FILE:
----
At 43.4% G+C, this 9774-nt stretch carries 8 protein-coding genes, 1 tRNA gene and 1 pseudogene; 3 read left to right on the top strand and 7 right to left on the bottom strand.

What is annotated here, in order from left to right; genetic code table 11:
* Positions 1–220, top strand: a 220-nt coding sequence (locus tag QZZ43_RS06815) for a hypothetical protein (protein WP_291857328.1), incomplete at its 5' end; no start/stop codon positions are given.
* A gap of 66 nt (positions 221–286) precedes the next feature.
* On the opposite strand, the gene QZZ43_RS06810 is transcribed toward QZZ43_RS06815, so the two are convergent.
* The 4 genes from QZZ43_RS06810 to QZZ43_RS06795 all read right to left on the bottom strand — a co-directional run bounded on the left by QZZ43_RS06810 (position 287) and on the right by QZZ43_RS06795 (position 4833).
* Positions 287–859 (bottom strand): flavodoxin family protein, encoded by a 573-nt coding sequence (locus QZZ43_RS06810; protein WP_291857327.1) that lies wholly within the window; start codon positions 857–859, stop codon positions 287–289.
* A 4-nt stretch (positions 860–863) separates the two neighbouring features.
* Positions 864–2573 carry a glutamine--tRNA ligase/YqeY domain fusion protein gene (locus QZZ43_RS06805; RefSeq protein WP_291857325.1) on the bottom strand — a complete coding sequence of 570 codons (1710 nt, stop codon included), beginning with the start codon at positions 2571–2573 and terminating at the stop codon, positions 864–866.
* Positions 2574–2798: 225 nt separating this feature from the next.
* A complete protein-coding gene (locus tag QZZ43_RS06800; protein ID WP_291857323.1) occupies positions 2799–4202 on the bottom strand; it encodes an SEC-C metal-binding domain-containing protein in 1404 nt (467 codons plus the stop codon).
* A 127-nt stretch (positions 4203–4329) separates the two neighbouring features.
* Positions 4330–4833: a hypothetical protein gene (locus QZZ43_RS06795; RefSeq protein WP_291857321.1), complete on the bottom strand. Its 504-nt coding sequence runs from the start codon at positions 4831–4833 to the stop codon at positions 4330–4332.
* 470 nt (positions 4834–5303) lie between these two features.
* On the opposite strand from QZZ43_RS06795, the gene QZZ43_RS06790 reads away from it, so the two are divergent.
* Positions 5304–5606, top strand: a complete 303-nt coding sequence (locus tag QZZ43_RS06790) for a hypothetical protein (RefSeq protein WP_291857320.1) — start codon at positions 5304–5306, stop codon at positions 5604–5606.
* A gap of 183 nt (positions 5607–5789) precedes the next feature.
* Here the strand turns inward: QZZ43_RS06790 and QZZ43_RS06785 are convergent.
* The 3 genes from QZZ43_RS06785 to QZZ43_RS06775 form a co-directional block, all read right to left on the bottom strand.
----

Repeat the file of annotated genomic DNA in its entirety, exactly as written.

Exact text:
At 43.4% G+C, this 9774-nt stretch carries 8 protein-coding genes, 1 tRNA gene and 1 pseudogene; 3 read left to right on the top strand and 7 right to left on the bottom strand.

What is annotated here, in order from left to right; genetic code table 11:
* Positions 1–220, top strand: a 220-nt coding sequence (locus tag QZZ43_RS06815) for a hypothetical protein (protein WP_291857328.1), incomplete at its 5' end; no start/stop codon positions are given.
* A gap of 66 nt (positions 221–286) precedes the next feature.
* On the opposite strand, the gene QZZ43_RS06810 is transcribed toward QZZ43_RS06815, so the two are convergent.
* The 4 genes from QZZ43_RS06810 to QZZ43_RS06795 all read right to left on the bottom strand — a co-directional run bounded on the left by QZZ43_RS06810 (position 287) and on the right by QZZ43_RS06795 (position 4833).
* Positions 287–859 (bottom strand): flavodoxin family protein, encoded by a 573-nt coding sequence (locus QZZ43_RS06810; protein WP_291857327.1) that lies wholly within the window; start codon positions 857–859, stop codon positions 287–289.
* A 4-nt stretch (positions 860–863) separates the two neighbouring features.
* Positions 864–2573 carry a glutamine--tRNA ligase/YqeY domain fusion protein gene (locus QZZ43_RS06805; RefSeq protein WP_291857325.1) on the bottom strand — a complete coding sequence of 570 codons (1710 nt, stop codon included), beginning with the start codon at positions 2571–2573 and terminating at the stop codon, positions 864–866.
* Positions 2574–2798: 225 nt separating this feature from the next.
* A complete protein-coding gene (locus tag QZZ43_RS06800; protein ID WP_291857323.1) occupies positions 2799–4202 on the bottom strand; it encodes an SEC-C metal-binding domain-containing protein in 1404 nt (467 codons plus the stop codon).
* A 127-nt stretch (positions 4203–4329) separates the two neighbouring features.
* Positions 4330–4833: a hypothetical protein gene (locus QZZ43_RS06795; RefSeq protein WP_291857321.1), complete on the bottom strand. Its 504-nt coding sequence runs from the start codon at positions 4831–4833 to the stop codon at positions 4330–4332.
* 470 nt (positions 4834–5303) lie between these two features.
* On the opposite strand from QZZ43_RS06795, the gene QZZ43_RS06790 reads away from it, so the two are divergent.
* Positions 5304–5606, top strand: a complete 303-nt coding sequence (locus tag QZZ43_RS06790) for a hypothetical protein (RefSeq protein WP_291857320.1) — start codon at positions 5304–5306, stop codon at positions 5604–5606.
* A gap of 183 nt (positions 5607–5789) precedes the next feature.
* Here the strand turns inward: QZZ43_RS06790 and QZZ43_RS06785 are convergent.
* The 3 genes from QZZ43_RS06785 to QZZ43_RS06775 form a co-directional block, all read right to left on the bottom strand.